Bellemeade Green Street Project
In partnership with the City of Richmond, Groundwork RVA, Timmons Group, and 3North, the James River Association planned and implemented a green street along Minefee Street, between Bellemeade Park and Hillside Court in Richmond’s Southside. The green street was designed to improve pedestrian and bicyclist safety along Minefee Street as well as improve local water quality in Albro Creek, a tributary of Goode’s Creek that flows through Bellemeade Park. Through the installation of planter beds, manufactured treatment devices called Filterras, a bioretention filter, and street trees, the implementation of the green street removed impervious surfaces, expanded tree canopy, and is actively filtering stormwater runoff. Infrastructural and environmental improvements are working together to promote a more resilient and connected neighborhood.
Questions about the Bellemeade Green Street project should be directed to Justin Doyle, the James River Association’s Director of Community Conservation, via email at email@example.com.
About the Community
Home to approximately 5,000 residents, Bellemeade is a community located in the Goode’s Creek watershed. At the heart of the community lies the Oak Grove-Bellemeade Elementary School, Bellemeade Community Center, and Bellemeade Park. Albro Creek flows through Bellemeade Park as it makes its way to Goode’s Creek, a tributary of the James River. During the development of plans for the green street, the project team solicited input from the Bellemeade Civic Association, Oak Grove Civic Association, students at Oak Grove-Bellemeade Elementary School, Hillside Court Tenants Association, and residents.
A Walkable Watershed
A “Walkable Watershed” integrates the flow of people and stormwater. The Bellemeade Walkable Watershed Plan, created in 2012 by Skeo Solutions and the Green Infrastructure Center for the community, focuses on five (5) primary goals: connecting the neighborhood to the creek and the James River; improving walking routes to the community center and school; slowing flow, increasing infiltration and cleaning stormwater; developing a sense of community around the creek and school; and creating outdoor education opportunities. The Walkable Watershed Plan for Bellemeade features several green streets, including the one installed along Minefee Street in 2021.
The Green Street
When rain falls on impervious surfaces like roads and sidewalks, it can pick up pollutants including dirt, nutrients, bacteria, and chemicals. These pollutants can make their way into our waterways via stormwater runoff and become stormwater pollution. A green street is a stormwater management approach that incorporates vegetation soil, and engineered systems to slow, filter, and cleanse stormwater runoff from impervious surfaces. In addition to managing stormwater, green streets can help reduce the urban heat island effect, improve local air quality, and provide habitat for native wildlife.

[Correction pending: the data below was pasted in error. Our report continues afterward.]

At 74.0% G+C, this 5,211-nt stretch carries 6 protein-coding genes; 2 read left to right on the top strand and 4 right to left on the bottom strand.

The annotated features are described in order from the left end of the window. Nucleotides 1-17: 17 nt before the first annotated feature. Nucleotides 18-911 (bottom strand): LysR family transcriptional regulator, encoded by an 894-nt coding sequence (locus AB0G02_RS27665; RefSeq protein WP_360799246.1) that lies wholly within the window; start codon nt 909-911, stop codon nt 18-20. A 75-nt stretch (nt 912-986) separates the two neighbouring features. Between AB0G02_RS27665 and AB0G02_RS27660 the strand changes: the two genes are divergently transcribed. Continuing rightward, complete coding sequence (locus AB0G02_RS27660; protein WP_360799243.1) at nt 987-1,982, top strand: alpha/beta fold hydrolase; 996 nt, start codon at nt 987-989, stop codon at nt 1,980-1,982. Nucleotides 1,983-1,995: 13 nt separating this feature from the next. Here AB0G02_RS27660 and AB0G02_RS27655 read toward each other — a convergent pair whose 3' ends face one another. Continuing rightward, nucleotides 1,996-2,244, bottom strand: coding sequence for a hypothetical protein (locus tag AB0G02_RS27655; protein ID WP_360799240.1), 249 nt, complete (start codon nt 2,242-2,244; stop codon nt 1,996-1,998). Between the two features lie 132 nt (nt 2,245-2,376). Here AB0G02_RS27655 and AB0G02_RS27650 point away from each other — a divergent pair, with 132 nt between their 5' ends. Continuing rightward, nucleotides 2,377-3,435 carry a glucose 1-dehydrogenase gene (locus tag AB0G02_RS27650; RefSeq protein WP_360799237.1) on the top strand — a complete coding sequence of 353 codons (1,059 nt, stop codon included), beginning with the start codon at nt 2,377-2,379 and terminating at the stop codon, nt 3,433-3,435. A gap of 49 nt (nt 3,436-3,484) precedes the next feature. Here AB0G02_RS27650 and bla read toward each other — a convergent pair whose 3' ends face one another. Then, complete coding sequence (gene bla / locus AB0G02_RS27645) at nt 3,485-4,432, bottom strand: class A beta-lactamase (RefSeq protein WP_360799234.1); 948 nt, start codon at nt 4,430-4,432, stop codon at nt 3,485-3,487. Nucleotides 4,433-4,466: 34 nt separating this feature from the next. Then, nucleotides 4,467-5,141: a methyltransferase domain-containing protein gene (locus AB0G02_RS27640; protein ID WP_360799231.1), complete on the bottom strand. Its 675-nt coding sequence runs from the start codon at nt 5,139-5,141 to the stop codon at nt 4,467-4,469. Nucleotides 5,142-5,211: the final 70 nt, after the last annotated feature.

The Bellemeade Green Street features a bioretention filter, two Filterras, eight planter beds, and 60+ street trees that work together to reduce and filter stormwater runoff. Annual pollution reductions achieved by the green street are as follows:
- Nitrogen: 11.11 pounds
- Phosphorous: 1.73 pounds
- Total Suspended Solids: 452.79 pounds
The first phase of the green street was implemented in 2021. The second phase of the project features a bicycle lane that would allow residents to safely travel from Hillside Court to Bellemeade Park, Bellemeade Community Center, and Oak Grove-Bellemeade Elementary School.
Wet Weather Conditions
Capturing Stormwater Runoff
- 2011 – 2012: The Bellemeade Walkable Watershed Plan was developed by Skeo Solutions and Green Infrastructure Center in 2012.
- 2016 – 2017: A concept plan for a green street along Minefee Street was developed by 3North. A pedestrian bridge was installed in Bellemeade Park in 2016.
- 2017 – 2018: Preliminary design plans were developed by 3North and Timmons Group.
- 2019 – 2020: Final engineered design plans were developed by Timmons Group. Street trees were installed in Fall 2019 by the James River Association, Groundwork RVA, and volunteers.
- 2020 – 2021: The project team made final adjustments to the plans, secured City department approvals, selected a contractor, and installed the green street.
- 2021 to present: The James River Association and Groundwork RVA are working together to maintain the green street to ensure it functions as intended. Additional street trees were planted along Minefee Street by volunteers in the fall of 2021. Funding from the Virginia Outdoors Foundation and Wetlands Watch through the Coastal Resilience & Trees Fund allowed the James River Association and Groundwork RVA to replace dead plants with new ones in 2023.
Many Thanks to our Funders
This project has been funded wholly or in part by the United States Environmental Protection Agency under assistance agreements CB96336601 and CB96358501 to Maryland Department of Natural Resources. The contents of this document do not necessarily reflect the views and policies of the Environmental Protection Agency, nor does the EPA endorse trade names or recommend the use of commercial products mentioned in this document.